De Vita, R et al
Plastic & Reconstructive Surgery:February 2017 - Volume 139 - Issue 2 - p 335e–347e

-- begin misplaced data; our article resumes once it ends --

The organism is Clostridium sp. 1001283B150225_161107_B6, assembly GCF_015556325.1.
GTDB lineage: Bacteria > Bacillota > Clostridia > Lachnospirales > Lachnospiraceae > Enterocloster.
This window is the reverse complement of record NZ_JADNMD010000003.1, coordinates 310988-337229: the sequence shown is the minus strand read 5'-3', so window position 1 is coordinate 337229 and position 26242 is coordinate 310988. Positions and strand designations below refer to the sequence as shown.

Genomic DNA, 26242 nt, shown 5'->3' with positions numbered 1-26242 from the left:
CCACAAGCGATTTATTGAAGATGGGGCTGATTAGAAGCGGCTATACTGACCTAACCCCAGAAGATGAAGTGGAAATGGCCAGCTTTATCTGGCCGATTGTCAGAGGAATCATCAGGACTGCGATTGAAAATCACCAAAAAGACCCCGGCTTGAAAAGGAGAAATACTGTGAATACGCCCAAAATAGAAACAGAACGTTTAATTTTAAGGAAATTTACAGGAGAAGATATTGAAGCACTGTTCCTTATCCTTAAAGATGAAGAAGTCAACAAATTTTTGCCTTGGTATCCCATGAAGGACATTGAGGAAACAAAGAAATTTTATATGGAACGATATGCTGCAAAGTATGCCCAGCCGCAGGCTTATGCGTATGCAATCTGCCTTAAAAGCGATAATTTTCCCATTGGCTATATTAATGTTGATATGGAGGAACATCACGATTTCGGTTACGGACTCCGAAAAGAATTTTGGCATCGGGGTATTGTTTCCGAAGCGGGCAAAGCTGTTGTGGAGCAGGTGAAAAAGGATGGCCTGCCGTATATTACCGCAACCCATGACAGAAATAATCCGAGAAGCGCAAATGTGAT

Background: Although quadrantectomy and lumpectomy help diminish the psychological and physical devastation inflicted, mastectomy is still elected in 20 to 30 percent of breast cancers. Although initially inciting controversy over heightened risk of local recurrences, recent studies maintain that nipple-sparing mastectomy can be used in any patient qualifying for total mastectomy and also improves aesthetic and psychologic outcomes. The manner in which mastectomy influences reconstructive implant outcomes has been documented by several groups. This report details the authors’ experience performing nipple-sparing mastectomy with immediate implant-based breast reconstruction, focusing attention on patient characteristics and aspects of surgical mastectomy that influence reconstruction outcomes. The aim of the study was to examine various issues, such as surgical access, mode of tissue dissection, and flap thickness, clearly linked to development of complications and poor results. Methods: A retrospective study was conducted, analyzing patients with breast cancer. An external three-surgeon panel served to generate average scores for predefined parameters. Based on total scores, outcomes were designated excellent, good, moderate, or poor. Results: The authors’ cohort included 1647 patients. Overall, 2023 nipple-sparing mastectomies were performed, including bilateral procedures in 376 patients. After a minimum follow-up period of 12 months, the authors’ cohort was stratified by scored outcomes. Significant impact of body mass index, skin incision, flap thickness, and grade of ptosis has been demonstrated. Conclusions: The authors’ data suggest that proper patient selection and well-executed operations are mandatory to limit complications. They also indicate that aesthetic outcome is clearly dependent on surgical proficiency and some patient characteristics.